Tag Archives: comparative advantage

That trading thing people do

Canadian economist Nick Rowe made a comment on a blog post on comparative advantage that bugged me: The way I teach it, all gains from trade come either from differences between people, like comparative advantage, or else from economies of scale. So I think gains from trade is not more basic than comparative advantage. Gains […]

A fight over money

Over the last twelve months or so, the blogosphere saw another round of a long-standing fight over money. Not over getting more money (though that is an element too), but its nature and history. A story about debt The aforementioned tussle has been provoked by the publication of David Graeber’s intriguing, but seriously flawed, book Debt: The […]

What is this thing called property?

My nomination for the most misleading metaphor in modern philosophy is John Locke’s notion that, in a state of nature, one mixes one’s labour with something to rreate property. In John Locke’s words: The labour of his body, and the work of his hands, we may say, are properly his. Whatsoever then he removes out […]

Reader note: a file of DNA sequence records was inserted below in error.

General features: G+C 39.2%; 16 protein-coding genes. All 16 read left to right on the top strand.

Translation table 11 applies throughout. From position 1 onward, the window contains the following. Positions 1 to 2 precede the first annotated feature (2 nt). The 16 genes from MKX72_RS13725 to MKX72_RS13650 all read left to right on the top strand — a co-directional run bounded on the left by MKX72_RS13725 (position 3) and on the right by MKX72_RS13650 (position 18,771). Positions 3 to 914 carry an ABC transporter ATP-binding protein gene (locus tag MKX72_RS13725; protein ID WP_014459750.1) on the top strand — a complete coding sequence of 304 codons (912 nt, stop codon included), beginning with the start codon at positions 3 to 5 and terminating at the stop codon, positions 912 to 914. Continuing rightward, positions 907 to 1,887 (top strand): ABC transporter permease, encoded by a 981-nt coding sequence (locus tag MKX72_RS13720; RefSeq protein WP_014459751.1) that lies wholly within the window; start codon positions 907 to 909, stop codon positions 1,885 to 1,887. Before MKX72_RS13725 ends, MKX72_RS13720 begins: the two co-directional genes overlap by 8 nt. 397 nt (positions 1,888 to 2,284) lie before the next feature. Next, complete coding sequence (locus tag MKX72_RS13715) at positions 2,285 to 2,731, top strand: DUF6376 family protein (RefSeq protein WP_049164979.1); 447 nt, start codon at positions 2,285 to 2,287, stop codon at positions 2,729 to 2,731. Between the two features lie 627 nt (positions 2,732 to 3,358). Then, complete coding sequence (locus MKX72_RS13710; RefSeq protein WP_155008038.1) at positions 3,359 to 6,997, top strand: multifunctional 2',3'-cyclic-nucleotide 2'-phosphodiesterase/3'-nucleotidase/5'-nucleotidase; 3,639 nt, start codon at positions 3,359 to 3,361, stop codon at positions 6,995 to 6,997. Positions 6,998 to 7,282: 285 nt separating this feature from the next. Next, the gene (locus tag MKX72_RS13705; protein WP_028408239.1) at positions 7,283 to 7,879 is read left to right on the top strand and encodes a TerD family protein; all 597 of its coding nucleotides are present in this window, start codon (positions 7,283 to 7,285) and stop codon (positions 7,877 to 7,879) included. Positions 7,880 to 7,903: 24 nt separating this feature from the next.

Journalists are Luddites #groggate

No-one likes being made surplus to requirements, but being made surplus to requirements is at the heart of capitalism and ‘creative destruction’. In the ongoing fooferaw over Grog’s Gamut’s outing (and Jacques Chester is right, the Australian has trolled the progressive blogosphere with some skill), I’ve detected a distinct whiff of the Luddites or ‘Frame […]

‘Who is in charge of bread supply in London?’

Sometime before 1989, a Soviet official asked economist Paul Seabright who was in charge of London’s bread supply. Seabright gave him an answer that is comical but also true: ‘nobody’. The bread we eat turns up on our tables thanks to an incredible team effort (bakers, machinists, electricity suppliers, distributors etc etc). And even more […]